Steven Long

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For other people named Steven Long, see Steven Long (disambiguation).
Steven Long
Born (1944-07-17) July 17, 1944 (age 70)
Galveston, Texas
Occupation Author, journalist, publisher
Nationality  United States
Genre Nonfiction, True crime, Novel
Subject Animal welfare, murder
Notable works Every Woman's Nightmare
Out of Control
Death Without Dignity
Notable awards Gavel Award, State Bar of Texas
Website
http://stevenlongwriter.com/

Steven Hayward Long (born July 17, 1944), from Houston, Texas, is an American journalist, magazine publisher and author of three true crime books and one novel. He has worked the three roles simultaneously, covering news events for magazines and newspapers while editing the monthly Horseback Magazine and researching books.[1]

Early years[edit]

Long was born in Galveston one of five children to a rice farmer and his wife. At 11 years old, he won his first journalism award with a merit badge from the Boy Scouts after his hometown paper published an article about his troop.[1]

Radio career[edit]

He began his journalism career as a radio reporter after attending Alvin Community College, Texas Lutheran College and Sam Houston State University. Working as a weekend reporter in the early 1960s for Galveston's KGBC, Long covered the arrival of President John F. Kennedy to Houston's Hobby Airport on the day before Kennedy's assassination the next day in Dallas. He also read the AP bulletin live announcing the shooting of Kennedy assassin Lee Harvey Oswald. Long spent four years at Galveston's KILE radio as an advertising sales associate while also reading the news and coordinating a weekly high school sports program during football season.[2][3]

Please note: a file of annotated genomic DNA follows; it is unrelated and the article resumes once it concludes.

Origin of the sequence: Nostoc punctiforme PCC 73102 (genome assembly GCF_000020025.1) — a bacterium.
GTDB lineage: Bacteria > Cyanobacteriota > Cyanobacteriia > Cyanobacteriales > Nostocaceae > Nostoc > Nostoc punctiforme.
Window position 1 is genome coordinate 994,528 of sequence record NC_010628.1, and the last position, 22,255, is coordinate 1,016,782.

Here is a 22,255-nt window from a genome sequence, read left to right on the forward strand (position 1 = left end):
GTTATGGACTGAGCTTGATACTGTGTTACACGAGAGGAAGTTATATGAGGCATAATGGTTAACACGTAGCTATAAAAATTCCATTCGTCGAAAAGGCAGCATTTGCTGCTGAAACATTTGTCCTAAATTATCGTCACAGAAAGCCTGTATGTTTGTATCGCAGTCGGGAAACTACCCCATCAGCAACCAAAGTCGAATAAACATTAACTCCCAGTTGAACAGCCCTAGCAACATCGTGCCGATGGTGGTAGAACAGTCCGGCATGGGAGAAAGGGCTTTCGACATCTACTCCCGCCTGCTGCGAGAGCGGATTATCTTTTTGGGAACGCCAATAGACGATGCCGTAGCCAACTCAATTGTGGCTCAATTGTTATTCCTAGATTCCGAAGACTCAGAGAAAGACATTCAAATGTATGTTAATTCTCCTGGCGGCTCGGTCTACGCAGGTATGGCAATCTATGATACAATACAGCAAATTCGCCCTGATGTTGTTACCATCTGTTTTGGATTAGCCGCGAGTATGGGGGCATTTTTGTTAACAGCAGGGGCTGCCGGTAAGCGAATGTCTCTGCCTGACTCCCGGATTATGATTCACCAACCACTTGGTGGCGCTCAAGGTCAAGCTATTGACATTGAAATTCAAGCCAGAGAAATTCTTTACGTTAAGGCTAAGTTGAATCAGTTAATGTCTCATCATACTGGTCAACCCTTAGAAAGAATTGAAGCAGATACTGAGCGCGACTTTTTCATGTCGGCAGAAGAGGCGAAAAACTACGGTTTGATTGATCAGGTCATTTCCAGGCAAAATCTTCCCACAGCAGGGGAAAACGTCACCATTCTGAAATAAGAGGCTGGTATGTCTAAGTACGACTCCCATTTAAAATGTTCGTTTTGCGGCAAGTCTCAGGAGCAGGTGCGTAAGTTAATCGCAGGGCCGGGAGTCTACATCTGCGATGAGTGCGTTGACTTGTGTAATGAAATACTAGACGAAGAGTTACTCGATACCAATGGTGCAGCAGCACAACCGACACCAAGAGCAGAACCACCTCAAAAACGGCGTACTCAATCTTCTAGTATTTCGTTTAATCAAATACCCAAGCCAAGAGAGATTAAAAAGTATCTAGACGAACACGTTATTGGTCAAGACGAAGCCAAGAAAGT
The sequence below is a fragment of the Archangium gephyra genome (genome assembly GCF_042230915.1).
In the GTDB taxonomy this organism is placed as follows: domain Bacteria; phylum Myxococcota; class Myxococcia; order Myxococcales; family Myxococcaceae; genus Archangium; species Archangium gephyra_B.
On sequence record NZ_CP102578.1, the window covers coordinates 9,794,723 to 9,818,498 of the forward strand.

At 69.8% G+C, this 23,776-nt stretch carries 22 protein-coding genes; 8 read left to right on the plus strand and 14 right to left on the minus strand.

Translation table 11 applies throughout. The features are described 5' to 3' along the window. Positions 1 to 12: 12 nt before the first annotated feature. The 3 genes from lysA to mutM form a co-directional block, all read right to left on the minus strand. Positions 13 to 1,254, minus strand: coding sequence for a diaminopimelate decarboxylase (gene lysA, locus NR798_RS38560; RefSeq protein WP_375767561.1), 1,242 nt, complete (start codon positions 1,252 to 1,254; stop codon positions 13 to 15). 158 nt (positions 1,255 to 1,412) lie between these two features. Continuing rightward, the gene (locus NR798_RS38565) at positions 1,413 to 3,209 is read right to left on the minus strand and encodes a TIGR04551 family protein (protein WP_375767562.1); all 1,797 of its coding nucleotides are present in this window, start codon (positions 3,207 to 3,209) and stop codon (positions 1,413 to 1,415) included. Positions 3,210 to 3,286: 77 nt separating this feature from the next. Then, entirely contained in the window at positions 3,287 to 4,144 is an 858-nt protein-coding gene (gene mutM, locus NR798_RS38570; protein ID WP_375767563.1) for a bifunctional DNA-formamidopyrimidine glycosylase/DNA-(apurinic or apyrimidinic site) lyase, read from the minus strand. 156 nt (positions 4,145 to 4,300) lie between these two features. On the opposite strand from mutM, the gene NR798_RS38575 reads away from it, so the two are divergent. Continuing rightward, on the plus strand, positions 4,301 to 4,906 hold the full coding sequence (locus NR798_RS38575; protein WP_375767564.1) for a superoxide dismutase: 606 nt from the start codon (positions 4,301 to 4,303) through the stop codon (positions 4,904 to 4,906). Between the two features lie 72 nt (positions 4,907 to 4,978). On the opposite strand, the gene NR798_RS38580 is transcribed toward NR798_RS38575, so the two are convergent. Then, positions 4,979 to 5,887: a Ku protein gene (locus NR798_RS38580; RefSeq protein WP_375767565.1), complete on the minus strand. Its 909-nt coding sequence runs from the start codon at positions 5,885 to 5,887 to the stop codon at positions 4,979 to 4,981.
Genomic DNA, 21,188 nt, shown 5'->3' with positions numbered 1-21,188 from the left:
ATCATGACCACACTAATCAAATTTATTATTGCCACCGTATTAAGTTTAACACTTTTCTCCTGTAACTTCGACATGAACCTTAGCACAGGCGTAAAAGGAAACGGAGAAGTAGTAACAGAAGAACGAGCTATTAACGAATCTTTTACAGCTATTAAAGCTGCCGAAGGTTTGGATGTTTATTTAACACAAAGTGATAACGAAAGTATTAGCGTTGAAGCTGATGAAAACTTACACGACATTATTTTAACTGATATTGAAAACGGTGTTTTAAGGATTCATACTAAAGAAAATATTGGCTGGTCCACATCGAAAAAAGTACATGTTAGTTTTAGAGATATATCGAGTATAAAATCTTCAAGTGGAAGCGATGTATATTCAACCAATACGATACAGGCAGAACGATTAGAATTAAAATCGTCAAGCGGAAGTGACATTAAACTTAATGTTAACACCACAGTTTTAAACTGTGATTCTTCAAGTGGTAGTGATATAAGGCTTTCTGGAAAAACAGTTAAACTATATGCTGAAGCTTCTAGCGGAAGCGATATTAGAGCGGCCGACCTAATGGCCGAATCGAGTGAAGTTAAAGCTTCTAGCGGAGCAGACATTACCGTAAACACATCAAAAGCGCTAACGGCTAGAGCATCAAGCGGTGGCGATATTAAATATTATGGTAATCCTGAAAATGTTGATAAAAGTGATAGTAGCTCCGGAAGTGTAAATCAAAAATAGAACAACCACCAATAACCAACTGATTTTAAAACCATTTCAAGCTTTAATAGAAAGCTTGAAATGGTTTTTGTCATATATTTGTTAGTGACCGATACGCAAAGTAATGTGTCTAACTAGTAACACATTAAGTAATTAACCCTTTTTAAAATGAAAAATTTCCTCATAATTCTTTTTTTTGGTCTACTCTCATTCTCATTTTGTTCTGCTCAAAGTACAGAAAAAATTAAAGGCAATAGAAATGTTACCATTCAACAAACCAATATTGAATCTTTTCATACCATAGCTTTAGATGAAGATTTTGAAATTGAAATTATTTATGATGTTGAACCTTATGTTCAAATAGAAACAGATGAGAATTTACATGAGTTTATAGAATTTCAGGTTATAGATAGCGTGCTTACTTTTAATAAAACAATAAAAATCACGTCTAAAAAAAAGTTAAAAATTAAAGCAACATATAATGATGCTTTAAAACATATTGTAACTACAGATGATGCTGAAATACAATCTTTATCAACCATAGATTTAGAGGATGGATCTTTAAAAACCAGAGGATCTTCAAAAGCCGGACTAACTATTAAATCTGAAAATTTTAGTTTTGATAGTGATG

Publisher[edit]

From 1977 until 1988, Long owned and published the Galveston alternative weekly newspaper In Between.[4] Since 2004, he has worked with his wife, Vicki, publishing the monthly Horseback Magazine, formerly known as Texas Horse Talk.

Print and broadcast journalist[edit]

After closing the newspaper In Between in 1988, Long spent six years as a features writer for the Houston Chronicle and then as a freelancer covering high-profile Texas cases for national publications. While at the Chronicle, he wrote investigative reports, including exposing the dealings of the late Houston adoption attorney Leslie Thacker, who was convicted of buying and selling so-called drug-addicted crack babies in some Texas county jails.[5] Long wrote a series of articles about the indictment and conviction of the head librarian at the University of Texas Medical Branch for stealing rare and historic medical texts, some dating to the 16th Century.[6] Also while at the Chronicle, he contributed articles raising questions about the use of state prison inmates for training medical residents in cosmetic surgery.[7]

As a freelance contract correspondent, Long was assigned by The New York Post to cover several high-profile Texas criminal cases as they unfolded in the late 1990s. They included the case of Andrea Yates, convicted for drowning her five children in 2001, and the investigation into the fall of Enron Corporation. He also covered the complex Enron-related trial of former accounting firm Arthur Andersen for Agence France Press and Crain's Chicago Business. His knowledge of the issues in these cases led to appearances as an interview subject on several television news magazine programs, including "Inside Edition," the CBS Early Show, "Catherine Crier Live"[8][9]

Long appeared on E! Network's "Women Who Kill" series.[10] He served as a consultant for the Dateline NBC series on its story about controversial New York City financier Robert Durst. He also served as a courtroom analyst and special correspondent with CNBC for its gavel-to-gavel coverage of the criminal trial of former Enron executives Ken Lay and Jeffrey Skilling, with TV appearances updating the case for CNBC's Squawk Box and Power Lunch programs as well as the NBC Nightly News with Brian Williams.[11]

True crime author[edit]